As a person who works closely with young children, how often have you had a child come up and give you a big, unexpected hug and find yourself very uncomfortable because the child's head, hands, or something are in a really inappropriate place on your body? I'm sure if it hasn't happened directly to you, you have seen one of your staff members in that situation.
Ideally, we have such a good relationship with the children in our care, that they love to come up and give us a big hug every now and then. That's awesome, and we can gently talk with them about making sure that their various body parts wind up in appropriate areas on our bodies. Most children want and need to be touched; it is a normal aspect of human development. Good touching can contribute to the formation of positive relationships.
But, sometimes children do not yet understand what is appropriate touch with family members vs. what is appropriate touch with others; or what is simply inappropriate touch. Our staff members need to be well-versed on how to explain this clearly and calmly to children. Similarly, we need to work with our staff to make sure they know how to appropriately touch a child (and how to avoid inappropriate, or inappropriate-seeming, touch).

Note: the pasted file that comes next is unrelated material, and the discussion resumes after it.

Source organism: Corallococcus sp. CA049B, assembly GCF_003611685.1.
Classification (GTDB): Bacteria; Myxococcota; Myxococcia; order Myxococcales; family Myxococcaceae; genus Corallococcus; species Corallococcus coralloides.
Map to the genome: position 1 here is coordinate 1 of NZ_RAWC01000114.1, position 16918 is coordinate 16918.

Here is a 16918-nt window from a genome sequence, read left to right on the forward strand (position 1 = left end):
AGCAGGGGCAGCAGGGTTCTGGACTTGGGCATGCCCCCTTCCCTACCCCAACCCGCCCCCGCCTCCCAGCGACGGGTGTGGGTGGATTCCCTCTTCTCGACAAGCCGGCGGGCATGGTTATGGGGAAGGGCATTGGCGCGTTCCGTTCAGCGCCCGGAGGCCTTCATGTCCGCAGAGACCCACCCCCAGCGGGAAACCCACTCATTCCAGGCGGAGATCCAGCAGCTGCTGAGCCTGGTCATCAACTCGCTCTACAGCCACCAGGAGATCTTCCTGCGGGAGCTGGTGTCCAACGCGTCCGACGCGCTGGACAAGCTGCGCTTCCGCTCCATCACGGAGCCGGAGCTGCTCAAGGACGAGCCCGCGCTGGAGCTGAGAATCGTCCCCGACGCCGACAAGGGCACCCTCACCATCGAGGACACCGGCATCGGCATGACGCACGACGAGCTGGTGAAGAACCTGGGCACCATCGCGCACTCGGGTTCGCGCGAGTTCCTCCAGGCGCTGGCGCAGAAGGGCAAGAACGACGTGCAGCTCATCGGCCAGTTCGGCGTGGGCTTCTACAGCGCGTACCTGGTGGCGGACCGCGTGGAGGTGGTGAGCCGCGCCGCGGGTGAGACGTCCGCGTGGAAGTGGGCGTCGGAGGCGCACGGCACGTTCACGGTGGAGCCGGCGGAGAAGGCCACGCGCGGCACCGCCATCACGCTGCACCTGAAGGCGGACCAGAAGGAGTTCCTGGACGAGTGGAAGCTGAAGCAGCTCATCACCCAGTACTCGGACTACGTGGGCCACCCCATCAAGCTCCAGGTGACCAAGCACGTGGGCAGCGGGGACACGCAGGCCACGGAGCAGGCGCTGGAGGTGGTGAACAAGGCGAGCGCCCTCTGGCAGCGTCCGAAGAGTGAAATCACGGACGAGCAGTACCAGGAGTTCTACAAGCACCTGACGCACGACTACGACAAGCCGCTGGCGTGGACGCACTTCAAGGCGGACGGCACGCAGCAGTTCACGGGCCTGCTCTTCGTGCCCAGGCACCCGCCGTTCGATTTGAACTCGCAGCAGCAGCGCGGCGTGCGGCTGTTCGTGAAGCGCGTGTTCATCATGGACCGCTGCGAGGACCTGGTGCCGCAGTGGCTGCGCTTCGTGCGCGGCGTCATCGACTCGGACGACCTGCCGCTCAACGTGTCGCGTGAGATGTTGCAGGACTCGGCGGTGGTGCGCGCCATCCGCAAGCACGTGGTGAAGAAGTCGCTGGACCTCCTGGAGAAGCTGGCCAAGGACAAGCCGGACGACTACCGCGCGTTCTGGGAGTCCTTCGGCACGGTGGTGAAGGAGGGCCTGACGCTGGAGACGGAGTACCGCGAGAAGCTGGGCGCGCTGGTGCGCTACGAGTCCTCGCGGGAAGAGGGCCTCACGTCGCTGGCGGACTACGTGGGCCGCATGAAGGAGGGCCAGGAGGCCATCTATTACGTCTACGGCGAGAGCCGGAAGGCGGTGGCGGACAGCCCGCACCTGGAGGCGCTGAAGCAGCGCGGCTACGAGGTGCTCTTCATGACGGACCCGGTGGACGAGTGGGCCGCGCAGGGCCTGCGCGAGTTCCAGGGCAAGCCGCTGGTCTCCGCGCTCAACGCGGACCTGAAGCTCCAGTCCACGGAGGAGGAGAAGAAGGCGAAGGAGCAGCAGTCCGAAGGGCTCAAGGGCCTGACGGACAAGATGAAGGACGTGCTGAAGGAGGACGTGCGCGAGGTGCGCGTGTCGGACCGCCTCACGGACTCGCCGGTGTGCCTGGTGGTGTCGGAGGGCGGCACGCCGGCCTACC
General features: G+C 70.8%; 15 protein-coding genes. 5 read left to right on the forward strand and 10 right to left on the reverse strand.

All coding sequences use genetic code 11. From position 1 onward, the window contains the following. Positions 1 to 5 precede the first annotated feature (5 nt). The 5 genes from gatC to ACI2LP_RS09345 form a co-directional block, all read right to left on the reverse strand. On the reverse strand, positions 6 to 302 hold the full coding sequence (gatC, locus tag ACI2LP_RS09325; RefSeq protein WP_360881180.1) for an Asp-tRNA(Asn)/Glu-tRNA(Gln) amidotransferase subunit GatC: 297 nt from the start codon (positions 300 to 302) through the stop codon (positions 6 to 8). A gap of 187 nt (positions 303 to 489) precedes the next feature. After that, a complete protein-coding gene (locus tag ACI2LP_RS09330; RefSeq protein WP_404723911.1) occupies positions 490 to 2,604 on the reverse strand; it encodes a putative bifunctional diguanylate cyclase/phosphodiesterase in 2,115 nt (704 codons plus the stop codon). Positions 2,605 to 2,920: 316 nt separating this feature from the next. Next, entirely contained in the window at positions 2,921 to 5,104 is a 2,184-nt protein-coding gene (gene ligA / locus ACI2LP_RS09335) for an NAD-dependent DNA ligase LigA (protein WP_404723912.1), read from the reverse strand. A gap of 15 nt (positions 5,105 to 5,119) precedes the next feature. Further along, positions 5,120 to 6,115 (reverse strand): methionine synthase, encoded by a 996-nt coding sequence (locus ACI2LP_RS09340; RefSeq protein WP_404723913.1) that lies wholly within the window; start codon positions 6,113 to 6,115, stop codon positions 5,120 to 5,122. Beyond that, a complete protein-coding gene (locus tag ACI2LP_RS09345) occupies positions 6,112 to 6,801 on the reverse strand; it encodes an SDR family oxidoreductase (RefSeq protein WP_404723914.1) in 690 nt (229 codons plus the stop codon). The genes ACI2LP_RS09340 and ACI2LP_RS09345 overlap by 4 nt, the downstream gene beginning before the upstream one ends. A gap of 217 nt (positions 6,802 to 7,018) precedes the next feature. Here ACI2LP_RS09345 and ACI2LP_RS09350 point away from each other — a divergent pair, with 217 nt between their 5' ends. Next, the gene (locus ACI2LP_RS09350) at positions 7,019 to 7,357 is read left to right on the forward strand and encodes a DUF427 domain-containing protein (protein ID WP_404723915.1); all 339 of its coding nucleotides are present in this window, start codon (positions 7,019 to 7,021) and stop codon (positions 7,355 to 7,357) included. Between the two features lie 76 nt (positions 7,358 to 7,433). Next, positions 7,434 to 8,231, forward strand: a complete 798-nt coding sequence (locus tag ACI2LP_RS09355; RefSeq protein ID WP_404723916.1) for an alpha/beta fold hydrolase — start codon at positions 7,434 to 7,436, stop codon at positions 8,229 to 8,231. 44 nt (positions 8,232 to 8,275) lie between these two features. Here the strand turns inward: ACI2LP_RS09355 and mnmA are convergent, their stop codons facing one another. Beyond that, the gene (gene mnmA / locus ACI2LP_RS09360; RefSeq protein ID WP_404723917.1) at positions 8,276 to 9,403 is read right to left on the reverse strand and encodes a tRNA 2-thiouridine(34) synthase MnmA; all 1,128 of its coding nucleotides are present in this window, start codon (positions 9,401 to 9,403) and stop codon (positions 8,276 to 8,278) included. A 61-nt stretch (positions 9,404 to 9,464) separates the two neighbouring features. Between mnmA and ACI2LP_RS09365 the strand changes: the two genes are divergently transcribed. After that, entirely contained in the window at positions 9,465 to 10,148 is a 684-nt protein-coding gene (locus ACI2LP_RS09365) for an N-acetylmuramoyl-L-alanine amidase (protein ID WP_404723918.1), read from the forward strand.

Having a Touch Policy, and training your staff on that policy, will help your staff to understand clearly what is appropriate and what is inappropriate; keeping you and them out of a "touchy" situation. (Sorry, bad pun, but I couldn't resist.) If you don't already have a Touch Policy in place, check ours out.